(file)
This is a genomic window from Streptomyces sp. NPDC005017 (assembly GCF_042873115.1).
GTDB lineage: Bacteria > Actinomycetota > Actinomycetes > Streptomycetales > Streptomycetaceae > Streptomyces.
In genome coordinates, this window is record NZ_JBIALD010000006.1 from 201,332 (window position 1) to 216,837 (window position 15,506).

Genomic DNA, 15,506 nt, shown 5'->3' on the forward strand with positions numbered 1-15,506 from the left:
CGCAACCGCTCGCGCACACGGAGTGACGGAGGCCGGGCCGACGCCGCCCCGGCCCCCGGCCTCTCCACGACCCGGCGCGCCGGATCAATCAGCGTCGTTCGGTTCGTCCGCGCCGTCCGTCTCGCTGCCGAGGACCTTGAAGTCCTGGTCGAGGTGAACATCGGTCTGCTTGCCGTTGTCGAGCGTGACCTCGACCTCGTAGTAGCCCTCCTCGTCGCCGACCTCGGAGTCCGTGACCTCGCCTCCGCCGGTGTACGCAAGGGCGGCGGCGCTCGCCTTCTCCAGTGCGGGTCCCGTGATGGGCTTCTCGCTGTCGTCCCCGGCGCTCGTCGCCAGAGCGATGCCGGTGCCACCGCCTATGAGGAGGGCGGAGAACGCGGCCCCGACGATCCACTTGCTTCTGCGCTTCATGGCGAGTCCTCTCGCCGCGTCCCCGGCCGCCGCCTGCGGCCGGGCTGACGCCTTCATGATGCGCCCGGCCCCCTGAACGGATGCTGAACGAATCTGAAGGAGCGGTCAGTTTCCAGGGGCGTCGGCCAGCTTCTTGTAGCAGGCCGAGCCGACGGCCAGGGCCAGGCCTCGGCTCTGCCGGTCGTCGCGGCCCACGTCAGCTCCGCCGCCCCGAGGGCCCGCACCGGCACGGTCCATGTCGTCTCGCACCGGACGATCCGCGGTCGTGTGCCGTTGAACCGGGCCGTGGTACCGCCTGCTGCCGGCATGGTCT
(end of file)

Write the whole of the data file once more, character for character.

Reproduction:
This is a genomic window from Streptomyces sp. NPDC005017 (assembly GCF_042873115.1).
GTDB lineage: Bacteria > Actinomycetota > Actinomycetes > Streptomycetales > Streptomycetaceae > Streptomyces.
In genome coordinates, this window is record NZ_JBIALD010000006.1 from 201,332 (window position 1) to 216,837 (window position 15,506).

Genomic DNA, 15,506 nt, shown 5'->3' on the forward strand with positions numbered 1-15,506 from the left:
CGCAACCGCTCGCGCACACGGAGTGACGGAGGCCGGGCCGACGCCGCCCCGGCCCCCGGCCTCTCCACGACCCGGCGCGCCGGATCAATCAGCGTCGTTCGGTTCGTCCGCGCCGTCCGTCTCGCTGCCGAGGACCTTGAAGTCCTGGTCGAGGTGAACATCGGTCTGCTTGCCGTTGTCGAGCGTGACCTCGACCTCGTAGTAGCCCTCCTCGTCGCCGACCTCGGAGTCCGTGACCTCGCCTCCGCCGGTGTACGCAAGGGCGGCGGCGCTCGCCTTCTCCAGTGCGGGTCCCGTGATGGGCTTCTCGCTGTCGTCCCCGGCGCTCGTCGCCAGAGCGATGCCGGTGCCACCGCCTATGAGGAGGGCGGAGAACGCGGCCCCGACGATCCACTTGCTTCTGCGCTTCATGGCGAGTCCTCTCGCCGCGTCCCCGGCCGCCGCCTGCGGCCGGGCTGACGCCTTCATGATGCGCCCGGCCCCCTGAACGGATGCTGAACGAATCTGAAGGAGCGGTCAGTTTCCAGGGGCGTCGGCCAGCTTCTTGTAGCAGGCCGAGCCGACGGCCAGGGCCAGGCCTCGGCTCTGCCGGTCGTCGCGGCCCACGTCAGCTCCGCCGCCCCGAGGGCCCGCACCGGCACGGTCCATGTCGTCTCGCACCGGACGATCCGCGGTCGTGTGCCGTTGAACCGGGCCGTGGTACCGCCTGCTGCCGGCATGGTCT